A similar mixture of good factual research with flawed terminology, conceptualisation and interpretation is found in Graney’s account of “political Europeanisation”. Oddly enough for a book published three years after the Brexit referendum, and at a time when nationalist political parties are on the rise throughout much of Europe, the book treats political Europeanisation as equivalent to alignment with the European Union – with co-operation with the EU, intention to join the EU, and EU membership representing increasingly higher degrees of Europeanisation. Although active co-operation with nationalist and anti-EU movements in historically Western European countries represents a form of political participation in Western Europe, Graney would characterise such co-operation as “anti-European”. While this might be mere cant when applied to anti-EU movements in Western Europe, in the context of Graney’s book it can be considerably more confusing – in other words, seeming to imply opposition to close engagement with Western Europe rather than the European Union as an institution.

Overinterpretation

Graney does give a good factual account of the efforts, successes and failures of both pro- and anti-EU movements in Eastern Europe but, in a fall from her usual high level of scholarship, fails to give sustained attention to the alliance between anti-EU Eastern Europeans and their Western allies. She also engages with the current underestimation of the strength of Western Europe’s nationalistic right and the pace they are gaining popularity.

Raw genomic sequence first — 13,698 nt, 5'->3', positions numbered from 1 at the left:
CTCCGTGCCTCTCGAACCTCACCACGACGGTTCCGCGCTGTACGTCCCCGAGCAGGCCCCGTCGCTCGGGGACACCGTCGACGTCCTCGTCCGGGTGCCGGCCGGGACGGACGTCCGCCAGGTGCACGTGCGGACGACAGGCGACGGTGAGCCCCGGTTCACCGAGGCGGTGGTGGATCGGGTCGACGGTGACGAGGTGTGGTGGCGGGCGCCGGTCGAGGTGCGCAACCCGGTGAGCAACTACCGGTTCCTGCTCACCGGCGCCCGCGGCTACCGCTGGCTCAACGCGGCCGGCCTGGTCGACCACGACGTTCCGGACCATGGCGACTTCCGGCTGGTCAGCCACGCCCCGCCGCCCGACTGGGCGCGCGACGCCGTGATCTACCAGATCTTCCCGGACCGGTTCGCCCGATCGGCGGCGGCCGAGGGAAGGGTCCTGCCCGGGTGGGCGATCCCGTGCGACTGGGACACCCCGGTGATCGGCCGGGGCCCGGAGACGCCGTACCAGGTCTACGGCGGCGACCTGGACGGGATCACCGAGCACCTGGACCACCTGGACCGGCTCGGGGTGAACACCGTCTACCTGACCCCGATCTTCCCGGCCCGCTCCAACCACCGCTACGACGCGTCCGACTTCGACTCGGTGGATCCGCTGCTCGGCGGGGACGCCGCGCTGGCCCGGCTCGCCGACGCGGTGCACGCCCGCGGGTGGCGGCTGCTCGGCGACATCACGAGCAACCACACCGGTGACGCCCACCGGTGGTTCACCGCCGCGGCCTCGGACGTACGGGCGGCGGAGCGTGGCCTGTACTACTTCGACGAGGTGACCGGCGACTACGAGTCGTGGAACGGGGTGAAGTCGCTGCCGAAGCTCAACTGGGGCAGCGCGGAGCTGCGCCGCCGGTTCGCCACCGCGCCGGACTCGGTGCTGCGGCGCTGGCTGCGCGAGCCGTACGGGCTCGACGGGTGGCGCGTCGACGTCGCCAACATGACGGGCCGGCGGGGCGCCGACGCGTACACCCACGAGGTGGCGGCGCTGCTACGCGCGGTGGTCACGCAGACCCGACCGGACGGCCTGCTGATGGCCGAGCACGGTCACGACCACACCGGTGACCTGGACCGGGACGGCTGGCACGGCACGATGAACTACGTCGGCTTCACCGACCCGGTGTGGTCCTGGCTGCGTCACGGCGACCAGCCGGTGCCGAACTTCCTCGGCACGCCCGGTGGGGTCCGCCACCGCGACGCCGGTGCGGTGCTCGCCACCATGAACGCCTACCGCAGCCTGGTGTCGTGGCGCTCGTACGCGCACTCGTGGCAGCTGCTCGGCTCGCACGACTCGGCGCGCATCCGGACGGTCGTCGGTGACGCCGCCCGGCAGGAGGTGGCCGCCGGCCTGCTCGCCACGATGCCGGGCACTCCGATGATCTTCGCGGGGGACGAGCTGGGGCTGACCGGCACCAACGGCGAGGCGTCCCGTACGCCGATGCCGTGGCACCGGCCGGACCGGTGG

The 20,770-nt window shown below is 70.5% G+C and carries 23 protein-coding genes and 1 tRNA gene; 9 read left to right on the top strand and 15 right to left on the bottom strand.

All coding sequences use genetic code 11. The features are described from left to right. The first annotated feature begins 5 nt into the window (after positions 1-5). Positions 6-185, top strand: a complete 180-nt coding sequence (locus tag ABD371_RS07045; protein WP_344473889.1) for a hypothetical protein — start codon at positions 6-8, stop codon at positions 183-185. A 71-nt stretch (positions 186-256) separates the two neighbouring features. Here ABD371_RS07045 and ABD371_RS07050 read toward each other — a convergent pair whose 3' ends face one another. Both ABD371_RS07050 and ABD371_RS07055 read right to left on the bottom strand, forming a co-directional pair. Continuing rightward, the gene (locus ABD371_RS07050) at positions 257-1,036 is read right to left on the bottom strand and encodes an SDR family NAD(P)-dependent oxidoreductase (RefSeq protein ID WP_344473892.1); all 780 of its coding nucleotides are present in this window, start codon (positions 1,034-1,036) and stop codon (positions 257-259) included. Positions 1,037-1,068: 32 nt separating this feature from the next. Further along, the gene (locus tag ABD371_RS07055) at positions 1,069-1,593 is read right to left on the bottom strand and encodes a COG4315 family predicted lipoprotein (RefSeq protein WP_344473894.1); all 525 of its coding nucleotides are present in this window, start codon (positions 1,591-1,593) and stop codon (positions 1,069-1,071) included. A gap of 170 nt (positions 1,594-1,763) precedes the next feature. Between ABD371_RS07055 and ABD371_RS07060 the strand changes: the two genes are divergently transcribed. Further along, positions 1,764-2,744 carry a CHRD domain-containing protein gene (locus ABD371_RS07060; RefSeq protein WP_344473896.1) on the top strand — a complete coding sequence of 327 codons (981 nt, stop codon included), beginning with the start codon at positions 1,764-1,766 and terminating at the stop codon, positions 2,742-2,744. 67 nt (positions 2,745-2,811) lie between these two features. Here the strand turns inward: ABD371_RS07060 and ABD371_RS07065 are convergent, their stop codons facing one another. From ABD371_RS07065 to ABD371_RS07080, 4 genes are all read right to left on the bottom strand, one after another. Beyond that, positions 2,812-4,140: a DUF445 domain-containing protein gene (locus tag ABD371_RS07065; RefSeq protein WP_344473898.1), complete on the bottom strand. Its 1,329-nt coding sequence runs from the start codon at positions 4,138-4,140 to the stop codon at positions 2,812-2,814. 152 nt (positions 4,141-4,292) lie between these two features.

Graney’s equation of Europeanisation with liberalisation and support for the EU is closely connected with what might be her greatest inaccuracy of the past 30 years. According to her understanding of history, the fall of the Soviet Union and its satellite governments was linked to a widespread desire to embrace both political liberal values and social and cultural liberalism, and, through doing so, became integrated into the sphere of Western Europe. And she argues that Eastern Europeans of today are turning away from their former embrace of liberal democracy. In reality, however, the attitudes of Eastern Europeans have remained much more consistent over the past three decades than Graney allows while Western Europe has changed dramatically.